Q&A with Royal Southern Brotherhood’s Mike Zito


The history of American music can be traced back through the bloodlines of the Royal Southern Brotherhood.  They are like heirs to the classic rock kingdom, their destiny bestowed upon them by their forefathers and their skills perfected under masterful tutelage and a lifetime of practice (sorry for the lofty language, I’ve been catching up on too many episodes of Vikings and Game of Thrones lately).  Today, comprised of such talents as Devon Allman, Cyril Neville, Mike Zito, Charlie Wooton and Yonrico Scott, the RSB represent one of rock’s only true super groups.  Guitarist Mike Zito caught up with Matt Ellis to talk about the upcoming Royal Southern Brotherhood album, and tour, which will travel through Annapolis on March 11th. 

What have you and the rest of the band been doing in preparation for this tour? 

We’re all traveling in an RV.  Everyone just flew into the city [Millville, New Jersey] and met each other.  Our tour just started today.  We did a big New Year’s Eve run before this and then everyone took a break and did their individual bands for a while.  We did another run out west in February and then took a 2-3 week break.  Just getting spring started on the East Coast for another two week run.

You guys played a tribute to the Rolling Stones’ Exile on Main Street album on New Year’s Eve – how often does the band play cover shows and what’s it like playing the classics with such a great group of musicians? 

It was a lot of fun.  It’s a lot of work to learn a lot of material and spend our time on it.  We weren’t going to play it note for note, but it was a good departure after two years of doing our own shows and own songs, to do something really different and challenging, and play such famous songs.  That’s the one for now.  We might play Exile again in New Orleans for the Jazz Fest; one of the nights in New Orleans at Tipitina’s we’re doing the Exile show.

You all come from other musical ventures originally.  Is it difficult to tour and/or record with so many different musical personalities in the band? 

It’s taken a lot of work.  We’ve been doing it for 3 years.  Working on developing a sound and style and letting everyone be a part of it takes time no matter how good you are.  To bring that many people in from that many different angles is hard.  Originally the idea was to get together and see what happened.  It’s an odd group, but it really took off.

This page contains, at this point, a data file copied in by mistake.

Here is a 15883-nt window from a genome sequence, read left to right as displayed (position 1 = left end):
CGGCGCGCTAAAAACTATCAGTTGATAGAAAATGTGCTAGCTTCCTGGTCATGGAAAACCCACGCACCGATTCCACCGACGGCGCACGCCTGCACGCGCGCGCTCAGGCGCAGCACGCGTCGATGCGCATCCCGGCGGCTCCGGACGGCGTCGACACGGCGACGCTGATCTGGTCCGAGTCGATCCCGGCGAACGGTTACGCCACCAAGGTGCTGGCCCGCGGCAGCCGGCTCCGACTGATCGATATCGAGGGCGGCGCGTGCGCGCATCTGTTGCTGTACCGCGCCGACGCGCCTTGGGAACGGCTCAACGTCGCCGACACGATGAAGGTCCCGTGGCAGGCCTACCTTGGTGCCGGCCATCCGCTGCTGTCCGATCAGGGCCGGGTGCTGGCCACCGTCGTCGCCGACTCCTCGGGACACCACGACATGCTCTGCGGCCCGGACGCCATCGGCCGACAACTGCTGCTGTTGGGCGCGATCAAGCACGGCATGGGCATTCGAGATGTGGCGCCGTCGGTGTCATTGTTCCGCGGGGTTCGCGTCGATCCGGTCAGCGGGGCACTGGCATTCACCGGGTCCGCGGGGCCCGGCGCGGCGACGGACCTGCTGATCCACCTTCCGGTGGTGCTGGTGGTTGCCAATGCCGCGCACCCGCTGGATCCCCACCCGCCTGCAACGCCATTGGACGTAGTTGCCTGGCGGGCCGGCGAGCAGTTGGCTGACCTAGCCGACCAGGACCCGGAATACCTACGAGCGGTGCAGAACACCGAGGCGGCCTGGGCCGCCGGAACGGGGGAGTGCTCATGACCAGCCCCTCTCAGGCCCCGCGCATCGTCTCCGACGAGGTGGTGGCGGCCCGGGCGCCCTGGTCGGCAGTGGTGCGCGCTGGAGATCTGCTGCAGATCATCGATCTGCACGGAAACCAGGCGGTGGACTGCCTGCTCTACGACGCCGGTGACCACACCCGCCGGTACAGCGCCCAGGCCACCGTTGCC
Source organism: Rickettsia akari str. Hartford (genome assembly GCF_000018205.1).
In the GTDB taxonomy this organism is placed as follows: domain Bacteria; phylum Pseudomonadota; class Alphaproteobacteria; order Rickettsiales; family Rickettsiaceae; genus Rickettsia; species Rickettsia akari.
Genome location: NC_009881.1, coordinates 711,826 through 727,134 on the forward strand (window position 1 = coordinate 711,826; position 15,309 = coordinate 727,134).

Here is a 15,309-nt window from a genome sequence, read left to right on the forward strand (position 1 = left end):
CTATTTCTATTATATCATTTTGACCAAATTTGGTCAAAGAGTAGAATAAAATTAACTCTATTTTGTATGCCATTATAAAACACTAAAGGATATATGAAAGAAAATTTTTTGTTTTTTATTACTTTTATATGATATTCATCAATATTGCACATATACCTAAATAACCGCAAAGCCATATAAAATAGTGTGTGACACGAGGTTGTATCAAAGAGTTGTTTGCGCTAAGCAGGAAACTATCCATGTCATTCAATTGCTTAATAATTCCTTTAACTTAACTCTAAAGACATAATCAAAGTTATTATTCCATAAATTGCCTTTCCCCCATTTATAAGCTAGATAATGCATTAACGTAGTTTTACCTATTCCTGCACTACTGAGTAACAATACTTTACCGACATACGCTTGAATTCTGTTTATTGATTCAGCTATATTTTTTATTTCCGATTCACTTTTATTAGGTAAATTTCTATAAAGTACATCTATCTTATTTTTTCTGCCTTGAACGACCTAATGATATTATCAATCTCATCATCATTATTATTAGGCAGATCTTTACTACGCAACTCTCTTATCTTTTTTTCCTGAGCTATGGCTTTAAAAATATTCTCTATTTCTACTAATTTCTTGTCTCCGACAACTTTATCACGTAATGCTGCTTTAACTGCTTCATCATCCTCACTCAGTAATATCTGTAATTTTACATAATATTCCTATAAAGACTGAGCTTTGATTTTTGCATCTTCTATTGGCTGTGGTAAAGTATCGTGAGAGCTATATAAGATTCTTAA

How did you all come together and what’s been your greatest experience playing with the band so far?

Devon Allman and I know each other. I’m from St. Louis and [Allman] lived there and we worked in a music store together back in 1999.  Me and Neville won an award for Pearl River and had been friends and that was kind of the precursor for this group.  Devon was brought into the picture.  Everyone is close friends at this point, and just trying to make it work.

It’s a pretty big accomplishment getting this band together in the first place.  What else do you want to achieve as a band? 

The band always has accomplishments we’re looking forward to.  We want to gather new fans and play better as a group, as corny and standard as that may sound, we’re trying to do all those things.  We have a new album coming out.  We’ll try to perfect that album live and write new songs.  With a band like this there are a lot of different styles and different ways to go and the fun part is allowing that to happen.  We’ll play some blues play some funk.  One of the best things we have is our diversity.  We just need to let it become what it is, and not put restraints on it.  The first record is more rock, and the second album [Heart, Soul and Blood due out in June 2014] is more R&B.

I heard you came out with a solo album last year also?

“Gone in Texas” came out last June.  It was nominated for Blues Music Award – Album of the Year for 2013.

How’d you get interested in this type of music? 

I was born in 1975 and was turned onto the blues through rock and roll.  Rock and roll was what I fell In love with first, and bluesy rock.  There’s a lot of blues in St. Louis, but classic rock brought me to the blues.  People like Stevie Ray Vaughn and Johnny Winter, Jimi Hendrix and Eric Clapton, B.B. King, Buddy Guy. Those are a lot of blues and guitar heroes but I also like songwriters and singers.  There’s such a big musical landscape out there today.  Just the music from the time period I was born in, and the rock I really loved like Led Zeppelin and others, was music that was coming from blues.

Who are your favorite contemporary musicians or groups?

I like John Mayer. I like his earlier stuff but this newer record, I do like that too, it’s more country rock. I like the Texas country acts, which are really not blues, but they have a really raw sound.  Reckless Kelly, Cody Canada.  I like some contemporary music but not pop.  I’m always trying to find old stock music. 

How have you guys been received by fans?  Has it been difficult touring around all of your various side projects?

Brotherhood fans really enjoy the collaboration, so that has really worked out well.  There are definitely different age groups but everyone kind of brings their own audience.

This band takes precedent right now.  All of our other bands work around this one, and we all work under this umbrella management company so that works out well.  It’s pretty organized which makes it a lot easier. 

Are you guys playing any big summer festivals?

I don’t know all of them offhand, but a lot of festivals in Europe and America.  We’re playing the Wannee Festival with the Allman Brothers, and Jazz Fest.  

– Matt Ellis

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